Justice Scalia has described an originalist approach to interpretation as a prerequisite to faithful application of a written Constitution. If, says he, constitutional judicial review is implicit in the notion that the Constitution is paramount law, as has been settled in this country at least since Marbury v. Madison,1 then that review must be guided by the ordinary tools of legislative interpretation.2 In a democracy, serious legislative interpretation requires that judges keep faith with the meaning of the text as understood at the time of enactment, not as desired by those judges or by anyone else who does not, in the relevant way, represent the will of the People. To pledge allegiance to the understandings or the will of contemporary majorities-or, worse, of contemporary judges-is to subvert the aim of higher lawmaking. "The purpose of constitutional guarantees," Justice Scalia has written, "is precisely to prevent the law from reflecting certain changes in original values that the society adopting the Constitution thinks fundamentally undesirable. 3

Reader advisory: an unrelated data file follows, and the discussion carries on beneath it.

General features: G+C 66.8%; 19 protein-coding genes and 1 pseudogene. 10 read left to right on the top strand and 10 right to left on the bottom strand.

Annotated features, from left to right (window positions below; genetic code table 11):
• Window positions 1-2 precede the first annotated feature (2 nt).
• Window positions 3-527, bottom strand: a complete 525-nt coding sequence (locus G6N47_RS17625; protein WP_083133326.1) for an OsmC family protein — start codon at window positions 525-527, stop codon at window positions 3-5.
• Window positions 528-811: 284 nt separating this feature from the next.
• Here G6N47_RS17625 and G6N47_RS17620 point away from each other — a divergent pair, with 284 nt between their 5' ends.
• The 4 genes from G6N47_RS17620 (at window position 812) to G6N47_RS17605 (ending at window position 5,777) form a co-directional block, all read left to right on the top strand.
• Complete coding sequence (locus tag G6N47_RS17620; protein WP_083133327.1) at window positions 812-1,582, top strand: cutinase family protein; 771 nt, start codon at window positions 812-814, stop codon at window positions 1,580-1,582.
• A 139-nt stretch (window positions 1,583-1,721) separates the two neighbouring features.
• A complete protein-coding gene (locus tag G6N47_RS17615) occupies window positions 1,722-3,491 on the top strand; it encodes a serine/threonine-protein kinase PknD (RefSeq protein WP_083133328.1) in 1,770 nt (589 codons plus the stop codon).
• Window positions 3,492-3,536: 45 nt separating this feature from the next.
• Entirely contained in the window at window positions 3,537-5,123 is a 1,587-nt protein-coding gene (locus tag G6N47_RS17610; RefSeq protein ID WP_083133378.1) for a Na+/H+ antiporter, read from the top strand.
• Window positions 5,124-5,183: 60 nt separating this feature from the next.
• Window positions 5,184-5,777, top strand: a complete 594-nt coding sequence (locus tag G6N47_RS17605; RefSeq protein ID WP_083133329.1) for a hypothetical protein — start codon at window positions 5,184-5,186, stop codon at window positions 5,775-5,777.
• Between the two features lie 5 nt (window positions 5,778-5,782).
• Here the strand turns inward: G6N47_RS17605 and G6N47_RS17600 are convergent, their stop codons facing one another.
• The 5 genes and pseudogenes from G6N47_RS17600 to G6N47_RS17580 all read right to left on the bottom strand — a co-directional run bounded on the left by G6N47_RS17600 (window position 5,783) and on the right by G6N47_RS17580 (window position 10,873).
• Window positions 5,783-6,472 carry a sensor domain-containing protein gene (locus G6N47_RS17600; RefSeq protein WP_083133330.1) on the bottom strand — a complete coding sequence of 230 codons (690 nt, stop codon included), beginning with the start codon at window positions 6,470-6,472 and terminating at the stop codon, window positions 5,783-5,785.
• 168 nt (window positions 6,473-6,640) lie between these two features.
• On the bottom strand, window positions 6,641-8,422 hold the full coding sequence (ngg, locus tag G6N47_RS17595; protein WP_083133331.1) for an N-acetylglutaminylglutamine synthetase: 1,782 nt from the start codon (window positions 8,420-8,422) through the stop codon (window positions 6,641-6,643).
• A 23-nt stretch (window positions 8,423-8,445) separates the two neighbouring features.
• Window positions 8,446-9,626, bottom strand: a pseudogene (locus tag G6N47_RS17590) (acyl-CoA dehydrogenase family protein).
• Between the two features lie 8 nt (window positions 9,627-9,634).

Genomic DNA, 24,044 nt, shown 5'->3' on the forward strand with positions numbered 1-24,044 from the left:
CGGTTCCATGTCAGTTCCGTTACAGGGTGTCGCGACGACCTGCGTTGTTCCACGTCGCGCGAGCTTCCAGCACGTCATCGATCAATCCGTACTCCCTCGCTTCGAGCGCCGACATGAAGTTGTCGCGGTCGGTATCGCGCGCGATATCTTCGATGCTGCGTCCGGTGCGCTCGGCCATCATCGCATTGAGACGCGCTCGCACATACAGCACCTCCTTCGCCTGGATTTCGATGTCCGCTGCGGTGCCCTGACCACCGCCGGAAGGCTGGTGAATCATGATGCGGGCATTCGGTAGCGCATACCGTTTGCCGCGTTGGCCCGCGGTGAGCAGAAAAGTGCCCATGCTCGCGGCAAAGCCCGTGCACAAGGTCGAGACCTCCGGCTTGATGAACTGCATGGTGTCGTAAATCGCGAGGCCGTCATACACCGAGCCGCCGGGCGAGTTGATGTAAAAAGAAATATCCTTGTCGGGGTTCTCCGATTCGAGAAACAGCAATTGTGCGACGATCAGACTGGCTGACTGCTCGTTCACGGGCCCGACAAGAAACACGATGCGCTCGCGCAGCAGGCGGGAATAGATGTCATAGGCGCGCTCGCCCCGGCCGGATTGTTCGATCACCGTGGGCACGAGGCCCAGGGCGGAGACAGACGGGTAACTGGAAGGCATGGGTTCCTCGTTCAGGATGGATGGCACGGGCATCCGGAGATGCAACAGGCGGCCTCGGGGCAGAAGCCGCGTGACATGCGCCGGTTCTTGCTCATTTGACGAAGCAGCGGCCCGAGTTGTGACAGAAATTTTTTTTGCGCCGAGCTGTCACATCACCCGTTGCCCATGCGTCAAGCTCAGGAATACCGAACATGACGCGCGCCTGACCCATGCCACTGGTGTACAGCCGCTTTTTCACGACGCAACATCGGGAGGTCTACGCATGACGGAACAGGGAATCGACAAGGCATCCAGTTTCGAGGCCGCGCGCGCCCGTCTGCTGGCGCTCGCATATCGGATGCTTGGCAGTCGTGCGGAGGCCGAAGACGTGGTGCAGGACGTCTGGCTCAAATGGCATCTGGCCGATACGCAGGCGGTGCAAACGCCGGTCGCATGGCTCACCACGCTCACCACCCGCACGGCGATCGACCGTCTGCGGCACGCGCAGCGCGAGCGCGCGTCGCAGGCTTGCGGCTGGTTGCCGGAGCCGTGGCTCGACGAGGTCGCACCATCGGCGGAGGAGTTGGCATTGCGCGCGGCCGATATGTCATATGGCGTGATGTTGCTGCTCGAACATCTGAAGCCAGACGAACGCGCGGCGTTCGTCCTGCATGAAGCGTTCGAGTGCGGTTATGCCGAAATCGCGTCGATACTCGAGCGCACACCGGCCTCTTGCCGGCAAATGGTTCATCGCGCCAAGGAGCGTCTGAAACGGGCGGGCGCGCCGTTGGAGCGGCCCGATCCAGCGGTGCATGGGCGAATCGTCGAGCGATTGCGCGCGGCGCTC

Geo. L. J.
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